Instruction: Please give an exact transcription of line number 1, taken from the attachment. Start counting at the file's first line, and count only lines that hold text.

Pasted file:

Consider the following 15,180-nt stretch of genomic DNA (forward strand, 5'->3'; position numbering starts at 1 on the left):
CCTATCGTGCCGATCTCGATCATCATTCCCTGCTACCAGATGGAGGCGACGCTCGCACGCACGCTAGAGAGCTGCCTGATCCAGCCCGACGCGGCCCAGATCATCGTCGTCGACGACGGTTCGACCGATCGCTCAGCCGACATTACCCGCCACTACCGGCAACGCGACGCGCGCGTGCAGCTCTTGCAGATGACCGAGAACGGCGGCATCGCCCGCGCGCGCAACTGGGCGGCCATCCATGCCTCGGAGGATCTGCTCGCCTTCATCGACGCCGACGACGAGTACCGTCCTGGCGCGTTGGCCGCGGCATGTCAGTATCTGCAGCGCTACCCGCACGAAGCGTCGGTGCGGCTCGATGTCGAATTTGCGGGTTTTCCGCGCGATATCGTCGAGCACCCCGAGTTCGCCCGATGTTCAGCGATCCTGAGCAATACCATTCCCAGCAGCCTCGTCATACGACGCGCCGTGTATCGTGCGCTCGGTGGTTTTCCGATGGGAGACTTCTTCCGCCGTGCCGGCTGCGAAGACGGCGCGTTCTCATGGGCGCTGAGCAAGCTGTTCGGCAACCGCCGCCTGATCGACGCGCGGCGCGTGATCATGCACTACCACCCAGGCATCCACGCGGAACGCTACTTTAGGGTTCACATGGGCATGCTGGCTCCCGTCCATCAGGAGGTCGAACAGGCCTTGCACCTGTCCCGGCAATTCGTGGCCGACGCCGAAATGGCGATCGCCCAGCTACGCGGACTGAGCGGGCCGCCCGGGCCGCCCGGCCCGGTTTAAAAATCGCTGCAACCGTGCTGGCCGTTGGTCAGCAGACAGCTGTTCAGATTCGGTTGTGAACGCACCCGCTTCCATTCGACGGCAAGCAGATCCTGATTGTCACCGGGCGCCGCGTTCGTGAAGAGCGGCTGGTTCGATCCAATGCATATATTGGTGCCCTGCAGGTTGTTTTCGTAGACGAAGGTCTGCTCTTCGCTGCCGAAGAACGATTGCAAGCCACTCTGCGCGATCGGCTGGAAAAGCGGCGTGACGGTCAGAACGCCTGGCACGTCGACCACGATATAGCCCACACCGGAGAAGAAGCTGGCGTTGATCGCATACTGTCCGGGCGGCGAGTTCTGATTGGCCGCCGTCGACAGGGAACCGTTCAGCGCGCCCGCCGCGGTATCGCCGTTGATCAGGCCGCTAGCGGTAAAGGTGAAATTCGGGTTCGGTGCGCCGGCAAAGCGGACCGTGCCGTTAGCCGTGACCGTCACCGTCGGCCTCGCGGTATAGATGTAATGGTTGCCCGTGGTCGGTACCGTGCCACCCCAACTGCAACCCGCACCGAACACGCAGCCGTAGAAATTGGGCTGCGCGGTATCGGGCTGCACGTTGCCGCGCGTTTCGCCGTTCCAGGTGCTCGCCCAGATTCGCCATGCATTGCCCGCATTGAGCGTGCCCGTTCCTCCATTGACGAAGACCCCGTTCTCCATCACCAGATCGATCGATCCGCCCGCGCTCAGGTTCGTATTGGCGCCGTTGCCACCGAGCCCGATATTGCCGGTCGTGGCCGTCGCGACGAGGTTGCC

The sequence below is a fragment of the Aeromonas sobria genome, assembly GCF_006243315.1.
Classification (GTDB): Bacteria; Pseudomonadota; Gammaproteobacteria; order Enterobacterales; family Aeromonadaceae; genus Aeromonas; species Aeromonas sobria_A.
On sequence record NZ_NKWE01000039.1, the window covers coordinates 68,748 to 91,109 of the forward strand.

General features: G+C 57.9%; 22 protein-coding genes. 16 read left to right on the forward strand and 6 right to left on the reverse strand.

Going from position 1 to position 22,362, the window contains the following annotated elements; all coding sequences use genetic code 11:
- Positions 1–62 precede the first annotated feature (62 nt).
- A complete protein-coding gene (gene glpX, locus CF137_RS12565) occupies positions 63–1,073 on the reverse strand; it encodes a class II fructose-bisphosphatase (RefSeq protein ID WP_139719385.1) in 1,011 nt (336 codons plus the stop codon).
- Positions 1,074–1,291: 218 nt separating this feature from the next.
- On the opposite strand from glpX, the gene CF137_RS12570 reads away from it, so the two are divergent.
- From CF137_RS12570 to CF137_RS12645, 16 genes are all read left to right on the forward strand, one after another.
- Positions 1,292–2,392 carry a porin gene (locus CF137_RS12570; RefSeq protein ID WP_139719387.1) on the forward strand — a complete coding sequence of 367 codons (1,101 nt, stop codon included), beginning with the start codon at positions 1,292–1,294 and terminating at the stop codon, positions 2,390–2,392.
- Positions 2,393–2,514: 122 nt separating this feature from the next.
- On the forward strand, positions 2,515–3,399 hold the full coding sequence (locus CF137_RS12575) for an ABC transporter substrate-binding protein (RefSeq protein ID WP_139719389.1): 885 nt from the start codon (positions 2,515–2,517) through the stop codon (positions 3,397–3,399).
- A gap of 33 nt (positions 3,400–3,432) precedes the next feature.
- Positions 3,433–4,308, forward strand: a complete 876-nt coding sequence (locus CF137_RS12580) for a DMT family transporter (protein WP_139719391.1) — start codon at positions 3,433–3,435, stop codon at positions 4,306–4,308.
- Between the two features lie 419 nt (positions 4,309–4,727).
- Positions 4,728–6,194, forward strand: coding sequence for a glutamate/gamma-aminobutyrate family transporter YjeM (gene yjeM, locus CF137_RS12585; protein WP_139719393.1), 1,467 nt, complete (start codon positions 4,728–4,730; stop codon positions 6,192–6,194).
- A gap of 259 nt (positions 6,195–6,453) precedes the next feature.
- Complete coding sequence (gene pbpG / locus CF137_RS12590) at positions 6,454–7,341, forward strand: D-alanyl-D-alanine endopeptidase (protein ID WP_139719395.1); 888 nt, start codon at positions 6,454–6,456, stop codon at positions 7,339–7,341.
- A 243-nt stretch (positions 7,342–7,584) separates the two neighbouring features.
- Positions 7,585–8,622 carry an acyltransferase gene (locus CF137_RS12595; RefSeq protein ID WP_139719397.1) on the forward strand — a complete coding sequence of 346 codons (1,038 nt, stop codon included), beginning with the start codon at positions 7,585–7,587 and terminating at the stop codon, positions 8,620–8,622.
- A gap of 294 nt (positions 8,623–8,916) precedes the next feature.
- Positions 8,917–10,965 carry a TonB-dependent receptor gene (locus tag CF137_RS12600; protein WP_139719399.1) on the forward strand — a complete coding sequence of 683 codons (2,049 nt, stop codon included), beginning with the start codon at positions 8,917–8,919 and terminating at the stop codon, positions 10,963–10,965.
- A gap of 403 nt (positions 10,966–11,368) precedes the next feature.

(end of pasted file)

Consider the following 15,180-nt stretch of genomic DNA (forward strand, 5'->3'; position numbering starts at 1 on the left):